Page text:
Nassau County, New York property tax assessor website
http://decisions.courts.state.ny.us/10jd/nassau/decisions/index/index_new/oconnell/2002may/003466-01.pdf
https://theislandnow.com
https://www.kabro.com (Kabro Associates)
https://greatneckrecord.com
"Great Neck Plaza" article on Wikipedia

BLACK & WHITE PHOTOS:

From the Gottscho-Schleisner Collection / Repository: United States Library Of Congress Prints and Photograph Division, Washington, D.C. / Taken by Gottscho-Schleisner, Inc., 1952 / Photographs are in the public domain: no known restrictions on publication / www.loc.gov/rr/print/catalog.html
New York City's Roosevelt Field Center


Long Island, New York's big kahuna shopping mall is seen in a late 1950s aerial. At this time, Macy's Roosevelt Field (in lower left) is the sole anchor department store. There are, however, two supermarkets, two 5 & 10s and 105 other stores and services.
Photo from http://www.vanderbiltcupraces.com 

Macy's Roosevelt Field was a humongous 4-level (343,000 square foot) facility. The store -and mall- welcomed first shoppers in August 1956. 
Drawing from R.H. Macy & Company


Gimbels Roosevelt Field rang up its first sale in August 1962. The store encompassed 3 levels and 240,300 square feet. It was the fifth branch of the Gimbels-New York division, following stores at Yonkers, Valley Stream, Bay Shore and Paramus, New Jersey.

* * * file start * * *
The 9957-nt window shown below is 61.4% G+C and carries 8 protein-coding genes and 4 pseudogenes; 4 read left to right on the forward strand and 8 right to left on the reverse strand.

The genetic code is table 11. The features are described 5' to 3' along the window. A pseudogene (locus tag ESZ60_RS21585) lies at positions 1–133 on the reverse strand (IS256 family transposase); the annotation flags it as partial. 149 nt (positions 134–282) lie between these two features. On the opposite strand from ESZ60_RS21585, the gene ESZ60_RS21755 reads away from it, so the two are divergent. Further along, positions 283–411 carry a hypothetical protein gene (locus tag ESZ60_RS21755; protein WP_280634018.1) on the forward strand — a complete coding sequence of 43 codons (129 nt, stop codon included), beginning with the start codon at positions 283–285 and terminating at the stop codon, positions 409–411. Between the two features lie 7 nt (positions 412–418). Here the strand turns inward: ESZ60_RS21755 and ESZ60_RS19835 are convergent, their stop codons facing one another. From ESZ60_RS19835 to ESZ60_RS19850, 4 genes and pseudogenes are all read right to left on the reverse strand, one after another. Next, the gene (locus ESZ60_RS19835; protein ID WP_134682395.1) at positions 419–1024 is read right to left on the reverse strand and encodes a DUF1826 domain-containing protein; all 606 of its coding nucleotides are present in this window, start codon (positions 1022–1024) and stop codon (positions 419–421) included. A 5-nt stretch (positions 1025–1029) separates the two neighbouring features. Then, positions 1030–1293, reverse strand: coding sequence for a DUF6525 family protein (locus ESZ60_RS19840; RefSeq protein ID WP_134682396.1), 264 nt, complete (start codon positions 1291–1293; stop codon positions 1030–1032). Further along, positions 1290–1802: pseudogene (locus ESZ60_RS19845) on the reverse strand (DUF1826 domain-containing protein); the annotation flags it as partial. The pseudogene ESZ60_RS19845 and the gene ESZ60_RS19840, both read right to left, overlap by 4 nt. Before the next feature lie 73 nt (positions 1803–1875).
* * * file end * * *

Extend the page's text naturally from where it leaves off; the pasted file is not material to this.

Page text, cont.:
A circa-'63 ROOSEVELT FIELD CENTER plan. The nation's first shopping mall ice rink had opened here in 1958. With the addition of a new Gimbels, the 50 million dollar facility encompassed an astounding (for the time) 1,261,200 leasable square feet, making it one of the largest malls in the USA. Its vast parking area could accommodate 11,000 autos.


A circa-1965 view of the main mall concourse. The nameplate of Gimbels Roosevelt Field looms in the distance.
Photo from http://pleasantfamilyshopping.blogspot.com


Howard Clothes, a Brooklyn-based men's & boys clothier, operated a store in the original shopping complex.
Photo from  http://pleasantfamilyshopping.blogspot.com


A Macy's ad from August 1968 beckons one and all to come see "the world's largest enclosed shopping center". The complex had just emerged from a 1.5 million dollar roofing renovation.
Advert from R.H. Macy & Company


A circa-1976 plan shows several recent modifications. As mentioned, the complex was enclosed and climate-controlled in 1967-'68. In 1971 and '72, two anchor department stores joined the retail roster; Alexander's and J.C. Penney. Two parking garages were also built. Le Petit Mall, a Tudor-motif mall-within-a-mall, opened for business 2 years ago.

Gimbels Roosevelt Field was shuttered in August 1986. Stern's assumed the vacant store and opened for business in February 1987.
Photo from http://www.occulude06.tripod.com